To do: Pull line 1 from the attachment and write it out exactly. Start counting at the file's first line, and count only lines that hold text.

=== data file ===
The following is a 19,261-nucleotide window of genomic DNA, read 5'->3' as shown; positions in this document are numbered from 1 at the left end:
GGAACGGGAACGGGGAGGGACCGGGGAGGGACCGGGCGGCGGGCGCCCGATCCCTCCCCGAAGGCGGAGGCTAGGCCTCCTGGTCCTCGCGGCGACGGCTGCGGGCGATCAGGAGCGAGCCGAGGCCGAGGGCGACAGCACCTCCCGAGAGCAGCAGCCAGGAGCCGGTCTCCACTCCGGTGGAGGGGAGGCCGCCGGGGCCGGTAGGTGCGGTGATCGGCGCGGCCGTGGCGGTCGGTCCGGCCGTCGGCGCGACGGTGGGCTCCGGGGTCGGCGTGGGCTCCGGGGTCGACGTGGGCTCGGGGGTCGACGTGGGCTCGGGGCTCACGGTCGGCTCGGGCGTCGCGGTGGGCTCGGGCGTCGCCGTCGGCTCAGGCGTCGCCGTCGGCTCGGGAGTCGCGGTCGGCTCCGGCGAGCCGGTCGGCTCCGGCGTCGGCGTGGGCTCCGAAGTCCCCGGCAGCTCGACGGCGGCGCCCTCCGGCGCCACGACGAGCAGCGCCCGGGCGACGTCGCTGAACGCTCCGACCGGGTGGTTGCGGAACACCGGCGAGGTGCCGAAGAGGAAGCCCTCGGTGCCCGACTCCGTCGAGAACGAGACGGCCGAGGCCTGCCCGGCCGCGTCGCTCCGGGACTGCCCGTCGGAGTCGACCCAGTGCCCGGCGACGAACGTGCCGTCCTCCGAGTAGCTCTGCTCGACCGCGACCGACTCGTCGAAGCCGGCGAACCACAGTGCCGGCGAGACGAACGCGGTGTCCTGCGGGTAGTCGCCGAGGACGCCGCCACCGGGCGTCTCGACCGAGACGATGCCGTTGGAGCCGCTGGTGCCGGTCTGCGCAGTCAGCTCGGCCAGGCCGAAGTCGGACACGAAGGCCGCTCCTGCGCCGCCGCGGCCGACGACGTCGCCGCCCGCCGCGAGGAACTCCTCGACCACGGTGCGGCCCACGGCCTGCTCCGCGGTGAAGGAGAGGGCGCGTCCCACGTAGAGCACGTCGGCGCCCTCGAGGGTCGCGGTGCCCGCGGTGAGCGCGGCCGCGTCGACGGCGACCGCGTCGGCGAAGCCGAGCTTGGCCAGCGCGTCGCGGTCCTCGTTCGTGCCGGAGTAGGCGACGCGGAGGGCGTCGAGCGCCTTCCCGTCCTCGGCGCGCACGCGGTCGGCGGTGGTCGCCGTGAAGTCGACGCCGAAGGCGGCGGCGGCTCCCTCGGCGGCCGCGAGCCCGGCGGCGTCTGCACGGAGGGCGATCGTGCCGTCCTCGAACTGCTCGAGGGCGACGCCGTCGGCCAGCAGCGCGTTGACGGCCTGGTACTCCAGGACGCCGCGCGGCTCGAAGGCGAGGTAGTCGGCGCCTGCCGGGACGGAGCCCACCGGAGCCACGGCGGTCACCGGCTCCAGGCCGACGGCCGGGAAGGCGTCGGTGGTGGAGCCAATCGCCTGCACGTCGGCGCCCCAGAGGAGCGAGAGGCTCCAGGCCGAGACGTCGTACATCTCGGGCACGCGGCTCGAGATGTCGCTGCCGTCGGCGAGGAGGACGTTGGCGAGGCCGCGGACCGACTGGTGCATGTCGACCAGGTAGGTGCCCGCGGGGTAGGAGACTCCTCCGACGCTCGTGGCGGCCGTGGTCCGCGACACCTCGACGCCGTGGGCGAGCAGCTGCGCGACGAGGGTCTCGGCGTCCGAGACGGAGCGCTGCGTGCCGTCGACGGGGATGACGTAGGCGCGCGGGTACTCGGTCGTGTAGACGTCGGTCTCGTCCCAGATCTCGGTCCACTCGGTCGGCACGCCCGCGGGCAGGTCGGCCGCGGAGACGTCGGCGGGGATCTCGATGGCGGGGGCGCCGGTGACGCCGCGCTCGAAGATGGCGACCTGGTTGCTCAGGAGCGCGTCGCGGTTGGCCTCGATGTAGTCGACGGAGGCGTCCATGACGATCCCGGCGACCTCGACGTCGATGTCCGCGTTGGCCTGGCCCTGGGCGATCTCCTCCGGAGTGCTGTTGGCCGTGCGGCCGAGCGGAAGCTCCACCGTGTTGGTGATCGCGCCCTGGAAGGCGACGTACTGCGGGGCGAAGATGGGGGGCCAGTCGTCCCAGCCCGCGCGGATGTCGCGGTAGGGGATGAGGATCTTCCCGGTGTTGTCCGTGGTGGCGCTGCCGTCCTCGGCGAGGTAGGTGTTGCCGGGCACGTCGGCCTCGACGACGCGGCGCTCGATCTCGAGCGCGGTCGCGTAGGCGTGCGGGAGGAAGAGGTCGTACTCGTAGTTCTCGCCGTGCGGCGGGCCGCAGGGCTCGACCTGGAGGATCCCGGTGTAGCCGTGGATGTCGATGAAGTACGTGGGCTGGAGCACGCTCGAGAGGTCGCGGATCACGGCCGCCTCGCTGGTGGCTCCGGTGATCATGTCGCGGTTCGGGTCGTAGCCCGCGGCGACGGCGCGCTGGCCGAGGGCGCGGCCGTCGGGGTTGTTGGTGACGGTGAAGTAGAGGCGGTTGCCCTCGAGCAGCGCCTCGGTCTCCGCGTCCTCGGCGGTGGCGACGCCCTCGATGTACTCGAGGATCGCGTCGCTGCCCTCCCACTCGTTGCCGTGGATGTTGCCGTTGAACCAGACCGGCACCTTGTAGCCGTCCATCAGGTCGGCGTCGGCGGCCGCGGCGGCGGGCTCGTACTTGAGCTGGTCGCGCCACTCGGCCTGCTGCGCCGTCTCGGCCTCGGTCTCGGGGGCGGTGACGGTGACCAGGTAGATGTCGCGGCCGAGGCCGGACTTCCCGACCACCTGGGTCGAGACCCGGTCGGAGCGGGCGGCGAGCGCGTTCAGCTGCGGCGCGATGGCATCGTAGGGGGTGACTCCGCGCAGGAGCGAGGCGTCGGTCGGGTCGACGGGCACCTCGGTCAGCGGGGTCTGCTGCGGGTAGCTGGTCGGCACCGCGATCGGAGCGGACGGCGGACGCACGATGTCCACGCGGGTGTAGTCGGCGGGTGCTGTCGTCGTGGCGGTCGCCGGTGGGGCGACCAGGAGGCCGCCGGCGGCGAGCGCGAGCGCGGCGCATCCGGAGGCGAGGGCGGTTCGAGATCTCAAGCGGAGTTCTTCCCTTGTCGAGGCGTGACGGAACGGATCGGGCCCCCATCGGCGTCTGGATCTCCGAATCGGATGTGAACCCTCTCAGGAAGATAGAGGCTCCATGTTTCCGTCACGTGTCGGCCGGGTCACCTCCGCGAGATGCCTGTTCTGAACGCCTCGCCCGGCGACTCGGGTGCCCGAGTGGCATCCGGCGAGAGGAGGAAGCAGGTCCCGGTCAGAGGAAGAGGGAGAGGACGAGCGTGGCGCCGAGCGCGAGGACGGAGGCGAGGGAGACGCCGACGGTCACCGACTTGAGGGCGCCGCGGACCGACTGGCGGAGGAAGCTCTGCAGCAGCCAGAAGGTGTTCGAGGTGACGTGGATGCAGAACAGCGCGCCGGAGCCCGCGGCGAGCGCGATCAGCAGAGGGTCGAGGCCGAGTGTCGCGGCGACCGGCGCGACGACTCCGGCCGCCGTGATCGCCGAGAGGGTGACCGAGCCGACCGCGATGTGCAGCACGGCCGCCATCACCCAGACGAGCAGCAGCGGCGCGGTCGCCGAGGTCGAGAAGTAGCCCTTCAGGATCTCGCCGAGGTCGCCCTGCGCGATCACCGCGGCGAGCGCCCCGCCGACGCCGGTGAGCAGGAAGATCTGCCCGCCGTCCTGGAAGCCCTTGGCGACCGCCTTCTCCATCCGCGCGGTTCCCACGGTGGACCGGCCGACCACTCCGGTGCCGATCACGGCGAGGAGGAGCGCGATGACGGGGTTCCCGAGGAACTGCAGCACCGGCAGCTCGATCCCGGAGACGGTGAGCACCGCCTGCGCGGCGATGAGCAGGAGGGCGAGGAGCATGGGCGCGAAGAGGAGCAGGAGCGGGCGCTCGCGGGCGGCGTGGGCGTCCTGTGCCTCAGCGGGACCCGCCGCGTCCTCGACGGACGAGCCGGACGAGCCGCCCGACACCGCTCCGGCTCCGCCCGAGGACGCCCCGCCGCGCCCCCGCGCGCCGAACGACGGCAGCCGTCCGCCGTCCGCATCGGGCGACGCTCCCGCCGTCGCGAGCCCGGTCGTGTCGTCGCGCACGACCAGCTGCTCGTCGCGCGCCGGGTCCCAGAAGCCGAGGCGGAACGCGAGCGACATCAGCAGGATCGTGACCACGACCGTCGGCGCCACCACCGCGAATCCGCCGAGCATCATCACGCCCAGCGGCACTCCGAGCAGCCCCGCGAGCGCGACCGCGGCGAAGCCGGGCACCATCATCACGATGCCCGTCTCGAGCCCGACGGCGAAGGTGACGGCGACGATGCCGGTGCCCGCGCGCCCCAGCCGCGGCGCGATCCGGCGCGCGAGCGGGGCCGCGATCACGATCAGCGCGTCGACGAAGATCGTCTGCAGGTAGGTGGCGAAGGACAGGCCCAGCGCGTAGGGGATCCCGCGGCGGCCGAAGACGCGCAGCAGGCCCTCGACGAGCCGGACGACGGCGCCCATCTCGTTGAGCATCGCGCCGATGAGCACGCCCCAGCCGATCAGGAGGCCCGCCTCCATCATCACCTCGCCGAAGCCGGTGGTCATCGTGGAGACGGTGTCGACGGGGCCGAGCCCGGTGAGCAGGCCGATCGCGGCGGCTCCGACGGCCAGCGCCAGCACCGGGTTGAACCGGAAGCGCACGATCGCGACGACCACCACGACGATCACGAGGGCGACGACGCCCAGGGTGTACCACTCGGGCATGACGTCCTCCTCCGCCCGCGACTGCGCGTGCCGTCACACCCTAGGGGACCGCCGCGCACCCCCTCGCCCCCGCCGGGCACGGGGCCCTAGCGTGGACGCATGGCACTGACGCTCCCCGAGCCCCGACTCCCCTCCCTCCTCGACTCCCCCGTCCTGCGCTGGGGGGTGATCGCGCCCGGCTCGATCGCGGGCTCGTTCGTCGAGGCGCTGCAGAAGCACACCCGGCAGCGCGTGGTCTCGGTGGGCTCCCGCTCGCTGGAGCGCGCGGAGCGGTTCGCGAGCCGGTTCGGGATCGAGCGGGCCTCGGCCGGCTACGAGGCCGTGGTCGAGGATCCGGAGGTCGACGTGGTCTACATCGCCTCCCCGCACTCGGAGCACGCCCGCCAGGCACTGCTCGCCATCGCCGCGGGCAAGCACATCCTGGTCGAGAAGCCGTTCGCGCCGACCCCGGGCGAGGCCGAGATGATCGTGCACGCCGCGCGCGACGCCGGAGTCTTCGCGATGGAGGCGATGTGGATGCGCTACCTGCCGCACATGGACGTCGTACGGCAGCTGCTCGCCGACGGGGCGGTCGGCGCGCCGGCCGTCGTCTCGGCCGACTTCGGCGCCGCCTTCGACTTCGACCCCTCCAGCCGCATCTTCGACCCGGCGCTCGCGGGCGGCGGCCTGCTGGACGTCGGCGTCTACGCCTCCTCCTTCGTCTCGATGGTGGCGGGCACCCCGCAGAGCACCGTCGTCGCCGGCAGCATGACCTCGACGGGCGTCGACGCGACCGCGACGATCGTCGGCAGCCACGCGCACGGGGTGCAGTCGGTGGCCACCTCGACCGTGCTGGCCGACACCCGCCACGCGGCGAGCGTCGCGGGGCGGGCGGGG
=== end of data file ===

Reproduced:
The following is a 19,261-nucleotide window of genomic DNA, read 5'->3' as shown; positions in this document are numbered from 1 at the left end: